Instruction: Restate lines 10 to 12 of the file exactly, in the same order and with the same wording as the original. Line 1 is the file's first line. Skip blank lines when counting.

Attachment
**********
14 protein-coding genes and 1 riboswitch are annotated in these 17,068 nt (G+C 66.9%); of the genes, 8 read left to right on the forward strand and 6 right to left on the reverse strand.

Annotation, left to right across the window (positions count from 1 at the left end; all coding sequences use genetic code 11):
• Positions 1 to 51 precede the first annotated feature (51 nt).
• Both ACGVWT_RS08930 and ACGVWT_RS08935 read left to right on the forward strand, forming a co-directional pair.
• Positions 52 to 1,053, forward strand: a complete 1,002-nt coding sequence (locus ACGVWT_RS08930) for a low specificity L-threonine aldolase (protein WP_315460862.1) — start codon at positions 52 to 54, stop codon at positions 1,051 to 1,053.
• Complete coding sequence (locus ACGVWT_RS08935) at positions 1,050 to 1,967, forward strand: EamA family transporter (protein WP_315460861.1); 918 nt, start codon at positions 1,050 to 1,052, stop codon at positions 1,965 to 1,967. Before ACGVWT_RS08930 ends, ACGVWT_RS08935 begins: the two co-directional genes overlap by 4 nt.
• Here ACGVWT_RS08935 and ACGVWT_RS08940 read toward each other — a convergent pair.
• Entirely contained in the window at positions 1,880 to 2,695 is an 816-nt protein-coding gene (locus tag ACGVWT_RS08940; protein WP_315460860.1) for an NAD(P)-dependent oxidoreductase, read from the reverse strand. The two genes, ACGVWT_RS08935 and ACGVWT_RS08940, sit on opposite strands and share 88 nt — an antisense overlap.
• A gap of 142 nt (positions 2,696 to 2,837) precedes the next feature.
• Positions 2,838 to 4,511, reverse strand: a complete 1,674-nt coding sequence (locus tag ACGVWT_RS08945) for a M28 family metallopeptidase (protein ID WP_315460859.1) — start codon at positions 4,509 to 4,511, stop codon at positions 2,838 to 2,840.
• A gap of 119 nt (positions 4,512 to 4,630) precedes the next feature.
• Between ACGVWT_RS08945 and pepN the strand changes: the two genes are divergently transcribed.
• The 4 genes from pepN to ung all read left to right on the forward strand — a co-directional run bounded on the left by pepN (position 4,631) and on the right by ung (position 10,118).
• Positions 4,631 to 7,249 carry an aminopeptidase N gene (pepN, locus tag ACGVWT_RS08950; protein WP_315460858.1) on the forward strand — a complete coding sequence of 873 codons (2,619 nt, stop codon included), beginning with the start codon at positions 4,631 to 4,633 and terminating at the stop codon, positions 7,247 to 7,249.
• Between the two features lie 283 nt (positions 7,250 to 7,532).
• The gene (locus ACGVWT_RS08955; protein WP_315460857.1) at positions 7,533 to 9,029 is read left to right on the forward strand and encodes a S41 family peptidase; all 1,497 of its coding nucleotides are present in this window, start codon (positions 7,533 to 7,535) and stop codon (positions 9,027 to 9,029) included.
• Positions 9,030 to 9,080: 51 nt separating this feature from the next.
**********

• Positions 2,838 to 4,511, reverse strand: a complete 1,674-nt coding sequence (locus tag ACGVWT_RS08945) for a M28 family metallopeptidase (protein ID WP_315460859.1) — start codon at positions 4,509 to 4,511, stop codon at positions 2,838 to 2,840.
• A gap of 119 nt (positions 4,512 to 4,630) precedes the next feature.
• Between ACGVWT_RS08945 and pepN the strand changes: the two genes are divergently transcribed.